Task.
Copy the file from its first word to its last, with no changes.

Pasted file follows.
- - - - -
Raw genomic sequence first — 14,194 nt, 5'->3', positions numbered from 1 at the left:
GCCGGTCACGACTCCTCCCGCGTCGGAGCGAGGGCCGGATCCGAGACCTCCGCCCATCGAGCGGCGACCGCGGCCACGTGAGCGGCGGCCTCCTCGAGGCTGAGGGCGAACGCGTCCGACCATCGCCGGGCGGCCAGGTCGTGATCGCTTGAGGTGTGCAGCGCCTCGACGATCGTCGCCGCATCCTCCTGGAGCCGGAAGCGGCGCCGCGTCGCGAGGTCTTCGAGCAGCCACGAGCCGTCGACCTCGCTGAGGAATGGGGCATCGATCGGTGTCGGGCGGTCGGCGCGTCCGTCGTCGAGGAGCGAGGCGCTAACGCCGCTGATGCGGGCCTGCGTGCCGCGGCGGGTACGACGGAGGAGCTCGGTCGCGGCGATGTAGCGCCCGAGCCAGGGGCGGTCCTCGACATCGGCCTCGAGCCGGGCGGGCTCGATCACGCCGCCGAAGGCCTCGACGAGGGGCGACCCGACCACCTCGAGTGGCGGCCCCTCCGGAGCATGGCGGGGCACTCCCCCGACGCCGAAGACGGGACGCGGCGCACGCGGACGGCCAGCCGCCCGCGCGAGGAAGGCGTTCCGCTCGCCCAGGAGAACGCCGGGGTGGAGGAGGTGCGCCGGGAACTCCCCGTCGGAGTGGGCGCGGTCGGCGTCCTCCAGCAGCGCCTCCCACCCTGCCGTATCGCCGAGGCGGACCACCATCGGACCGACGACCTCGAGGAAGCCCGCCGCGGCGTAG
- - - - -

Raw genomic sequence first — 14,194 nt, 5'->3', positions numbered from 1 at the left:
GCCGGTCACGACTCCTCCCGCGTCGGAGCGAGGGCCGGATCCGAGACCTCCGCCCATCGAGCGGCGACCGCGGCCACGTGAGCGGCGGCCTCCTCGAGGCTGAGGGCGAACGCGTCCGACCATCGCCGGGCGGCCAGGTCGTGATCGCTTGAGGTGTGCAGCGCCTCGACGATCGTCGCCGCATCCTCCTGGAGCCGGAAGCGGCGCCGCGTCGCGAGGTCTTCGAGCAGCCACGAGCCGTCGACCTCGCTGAGGAATGGGGCATCGATCGGTGTCGGGCGGTCGGCGCGTCCGTCGTCGAGGAGCGAGGCGCTAACGCCGCTGATGCGGGCCTGCGTGCCGCGGCGGGTACGACGGAGGAGCTCGGTCGCGGCGATGTAGCGCCCGAGCCAGGGGCGGTCCTCGACATCGGCCTCGAGCCGGGCGGGCTCGATCACGCCGCCGAAGGCCTCGACGAGGGGCGACCCGACCACCTCGAGTGGCGGCCCCTCCGGAGCATGGCGGGGCACTCCCCCGACGCCGAAGACGGGACGCGGCGCACGCGGACGGCCAGCCGCCCGCGCGAGGAAGGCGTTCCGCTCGCCCAGGAGAACGCCGGGGTGGAGGAGGTGCGCCGGGAACTCCCCGTCGGAGTGGGCGCGGTCGGCGTCCTCCAGCAGCGCCTCCCACCCTGCCGTATCGCCGAGGCGGACCACCATCGGACCGACGACCTCGAGGAAGCCCGCCGCGGCGTAG